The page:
Civil Asset Forfeiture Looks Like A Criminal Enterprise


Civil Asset Forfeiture Looks Like A Criminal Enterprise

Posted 06:49 PM ET

Takings: Few Americans are probably aware that law enforcement authorities are free to seize their property even when they’ve done nothing wrong. But it’s a growing racket that needs to be shut down now.

In 2007, Jennifer Boatright and Ron Henderson were driving through Texas on annual trip to see Henderson’s father. Pulled over by police for driving in the left lane without passing, they were taken to the station and told they fit the drug dealers profile – though no drugs were found on them or in the car, and they were traveling with Boatright’s two young sons.

But they did have a roll of cash to buy a car at their destination. Apparently it caught the eye of police.

At the station, they were given two choices: face charges of money laundering and child endangerment, or sign over their cash to the city of Tenaha in return for the promise no criminal charges would be filed.

They chose to buy their freedom with their savings.

In Tewksbury, Mass., the government has tried to seize a $1 million family property from a couple because their motel was the site of 15 drug arrests in 14 years – none of them involving the couple, who had a history of working with police in drug investigations.

Last year, an elderly West Philadelphia couple had their home seized by the state because their son allegedly sold small amounts of marijuana to an informant from the house’s front porch. It didn’t matter if he was convicted; the state pursued the seize-and-sell process until free legal representation from the University of Pennsylvania Law School got involved.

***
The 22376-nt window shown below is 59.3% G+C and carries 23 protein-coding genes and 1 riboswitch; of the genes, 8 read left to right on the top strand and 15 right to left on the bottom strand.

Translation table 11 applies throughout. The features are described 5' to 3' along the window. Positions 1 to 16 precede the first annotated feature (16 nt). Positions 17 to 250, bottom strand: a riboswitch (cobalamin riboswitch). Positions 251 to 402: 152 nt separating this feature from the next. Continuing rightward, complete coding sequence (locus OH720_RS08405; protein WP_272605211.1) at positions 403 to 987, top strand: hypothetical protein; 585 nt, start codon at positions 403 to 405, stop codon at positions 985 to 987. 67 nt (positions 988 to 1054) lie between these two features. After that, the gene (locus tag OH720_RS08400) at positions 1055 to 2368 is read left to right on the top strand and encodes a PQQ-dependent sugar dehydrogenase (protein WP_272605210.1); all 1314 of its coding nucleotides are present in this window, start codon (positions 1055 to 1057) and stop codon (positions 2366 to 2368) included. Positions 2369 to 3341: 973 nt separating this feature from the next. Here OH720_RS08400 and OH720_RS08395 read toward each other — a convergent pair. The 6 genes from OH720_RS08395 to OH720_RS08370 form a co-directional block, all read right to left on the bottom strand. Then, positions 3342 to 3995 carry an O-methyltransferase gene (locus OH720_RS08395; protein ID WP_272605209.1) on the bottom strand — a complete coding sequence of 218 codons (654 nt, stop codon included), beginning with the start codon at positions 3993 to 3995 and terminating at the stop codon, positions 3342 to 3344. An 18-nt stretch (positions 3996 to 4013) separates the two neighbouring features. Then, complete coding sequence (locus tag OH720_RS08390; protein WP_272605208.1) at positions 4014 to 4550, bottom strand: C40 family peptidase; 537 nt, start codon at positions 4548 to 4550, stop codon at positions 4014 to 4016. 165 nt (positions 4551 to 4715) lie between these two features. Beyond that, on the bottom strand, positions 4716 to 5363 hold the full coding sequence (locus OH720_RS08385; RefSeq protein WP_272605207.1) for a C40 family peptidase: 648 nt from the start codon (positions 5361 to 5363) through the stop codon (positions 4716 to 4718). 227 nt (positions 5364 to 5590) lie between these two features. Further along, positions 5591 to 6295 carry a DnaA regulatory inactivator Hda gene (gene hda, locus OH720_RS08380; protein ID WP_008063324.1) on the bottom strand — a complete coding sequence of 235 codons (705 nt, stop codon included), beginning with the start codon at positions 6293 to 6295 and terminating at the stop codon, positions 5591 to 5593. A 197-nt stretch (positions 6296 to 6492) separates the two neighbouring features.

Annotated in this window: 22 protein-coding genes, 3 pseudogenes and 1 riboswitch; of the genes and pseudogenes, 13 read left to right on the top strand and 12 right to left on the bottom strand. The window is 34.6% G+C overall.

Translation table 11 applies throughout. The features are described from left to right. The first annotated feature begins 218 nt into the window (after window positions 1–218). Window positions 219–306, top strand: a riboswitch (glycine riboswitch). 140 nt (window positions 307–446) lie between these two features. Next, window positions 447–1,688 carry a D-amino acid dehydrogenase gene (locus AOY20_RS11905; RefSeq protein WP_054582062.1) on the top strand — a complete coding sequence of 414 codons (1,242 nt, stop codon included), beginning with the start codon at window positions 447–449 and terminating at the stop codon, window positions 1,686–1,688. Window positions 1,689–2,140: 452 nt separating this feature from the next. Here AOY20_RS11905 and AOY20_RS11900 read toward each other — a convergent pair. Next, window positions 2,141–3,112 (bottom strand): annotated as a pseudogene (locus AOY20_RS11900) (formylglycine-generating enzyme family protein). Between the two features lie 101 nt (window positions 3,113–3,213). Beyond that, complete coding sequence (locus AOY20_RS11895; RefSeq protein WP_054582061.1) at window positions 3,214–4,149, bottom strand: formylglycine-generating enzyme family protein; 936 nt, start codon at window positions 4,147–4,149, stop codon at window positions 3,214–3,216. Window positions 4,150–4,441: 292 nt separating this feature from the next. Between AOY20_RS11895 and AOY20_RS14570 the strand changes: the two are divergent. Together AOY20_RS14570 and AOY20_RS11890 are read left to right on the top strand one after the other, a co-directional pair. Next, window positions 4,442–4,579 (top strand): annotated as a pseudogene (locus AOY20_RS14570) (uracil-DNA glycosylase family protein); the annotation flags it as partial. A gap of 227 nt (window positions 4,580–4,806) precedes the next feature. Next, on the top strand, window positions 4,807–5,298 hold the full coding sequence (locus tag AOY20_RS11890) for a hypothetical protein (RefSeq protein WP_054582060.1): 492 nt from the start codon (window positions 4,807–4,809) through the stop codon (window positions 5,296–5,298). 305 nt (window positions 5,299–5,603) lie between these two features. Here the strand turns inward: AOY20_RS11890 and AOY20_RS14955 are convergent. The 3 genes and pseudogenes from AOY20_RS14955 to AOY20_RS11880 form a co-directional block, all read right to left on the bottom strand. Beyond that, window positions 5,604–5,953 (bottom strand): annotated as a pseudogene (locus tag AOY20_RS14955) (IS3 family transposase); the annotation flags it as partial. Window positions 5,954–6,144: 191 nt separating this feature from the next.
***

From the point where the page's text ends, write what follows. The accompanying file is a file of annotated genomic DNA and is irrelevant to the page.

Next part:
These are just a few examples of civil asset forfeiture, or “policing for profit.” Under this legal doctrine, a state can take property merely if it is suspected to be involved in criminal behavior. Absurdly, the charges filed are against the property itself – one case was even named U.S. v. $124,700 in U.S . currency – not against a person. No one has to be convicted of a crime .

In recent years, policing for profit – which looks a lot like a criminal enterprise – has raked in the spoils. The Justice Department’s forfeiture fund has gone from $94 million in 1986 to more than $1 billion today. State and local authorities also benefit richly, but it’s hard to know to what extent, as not all report their “profits.” We do know Philadelphia alone takes in about $6 million a year.

To end the abuse, the Institute for Justice this week filed a federal lawsuit against Philadelphia. Meanwhile, Republican Sen. Rand Paul and Rep. Tim Walberg have introduced bills to reform the law. For the sake of the law-abiding in America, we hope they’re successful.

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